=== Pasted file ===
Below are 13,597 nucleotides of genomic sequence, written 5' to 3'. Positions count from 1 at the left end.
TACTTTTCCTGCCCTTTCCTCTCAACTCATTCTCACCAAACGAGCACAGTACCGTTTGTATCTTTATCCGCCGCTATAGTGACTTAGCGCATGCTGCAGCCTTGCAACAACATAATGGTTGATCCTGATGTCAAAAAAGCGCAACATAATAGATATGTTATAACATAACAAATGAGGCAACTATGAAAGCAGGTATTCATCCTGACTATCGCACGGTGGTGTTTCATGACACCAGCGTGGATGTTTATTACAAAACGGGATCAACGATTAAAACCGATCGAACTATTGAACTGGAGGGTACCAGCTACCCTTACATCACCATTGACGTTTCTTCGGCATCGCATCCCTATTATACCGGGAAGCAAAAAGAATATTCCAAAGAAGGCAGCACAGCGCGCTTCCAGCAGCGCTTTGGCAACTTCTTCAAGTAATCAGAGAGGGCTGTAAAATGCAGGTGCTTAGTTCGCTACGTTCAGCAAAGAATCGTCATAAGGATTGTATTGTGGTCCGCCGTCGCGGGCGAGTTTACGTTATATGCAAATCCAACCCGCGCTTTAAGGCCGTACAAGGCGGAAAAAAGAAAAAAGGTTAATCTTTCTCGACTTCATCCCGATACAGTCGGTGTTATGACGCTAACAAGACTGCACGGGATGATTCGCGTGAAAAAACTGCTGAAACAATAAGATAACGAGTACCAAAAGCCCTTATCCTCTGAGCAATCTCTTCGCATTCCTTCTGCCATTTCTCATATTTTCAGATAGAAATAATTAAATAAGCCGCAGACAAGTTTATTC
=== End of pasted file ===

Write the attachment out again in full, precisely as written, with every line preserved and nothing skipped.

Below are 13,597 nucleotides of genomic sequence, written 5' to 3'. Positions count from 1 at the left end.
TACTTTTCCTGCCCTTTCCTCTCAACTCATTCTCACCAAACGAGCACAGTACCGTTTGTATCTTTATCCGCCGCTATAGTGACTTAGCGCATGCTGCAGCCTTGCAACAACATAATGGTTGATCCTGATGTCAAAAAAGCGCAACATAATAGATATGTTATAACATAACAAATGAGGCAACTATGAAAGCAGGTATTCATCCTGACTATCGCACGGTGGTGTTTCATGACACCAGCGTGGATGTTTATTACAAAACGGGATCAACGATTAAAACCGATCGAACTATTGAACTGGAGGGTACCAGCTACCCTTACATCACCATTGACGTTTCTTCGGCATCGCATCCCTATTATACCGGGAAGCAAAAAGAATATTCCAAAGAAGGCAGCACAGCGCGCTTCCAGCAGCGCTTTGGCAACTTCTTCAAGTAATCAGAGAGGGCTGTAAAATGCAGGTGCTTAGTTCGCTACGTTCAGCAAAGAATCGTCATAAGGATTGTATTGTGGTCCGCCGTCGCGGGCGAGTTTACGTTATATGCAAATCCAACCCGCGCTTTAAGGCCGTACAAGGCGGAAAAAAGAAAAAAGGTTAATCTTTCTCGACTTCATCCCGATACAGTCGGTGTTATGACGCTAACAAGACTGCACGGGATGATTCGCGTGAAAAAACTGCTGAAACAATAAGATAACGAGTACCAAAAGCCCTTATCCTCTGAGCAATCTCTTCGCATTCCTTCTGCCATTTCTCATATTTTCAGATAGAAATAATTAAATAAGCCGCAGACAAGTTTATTC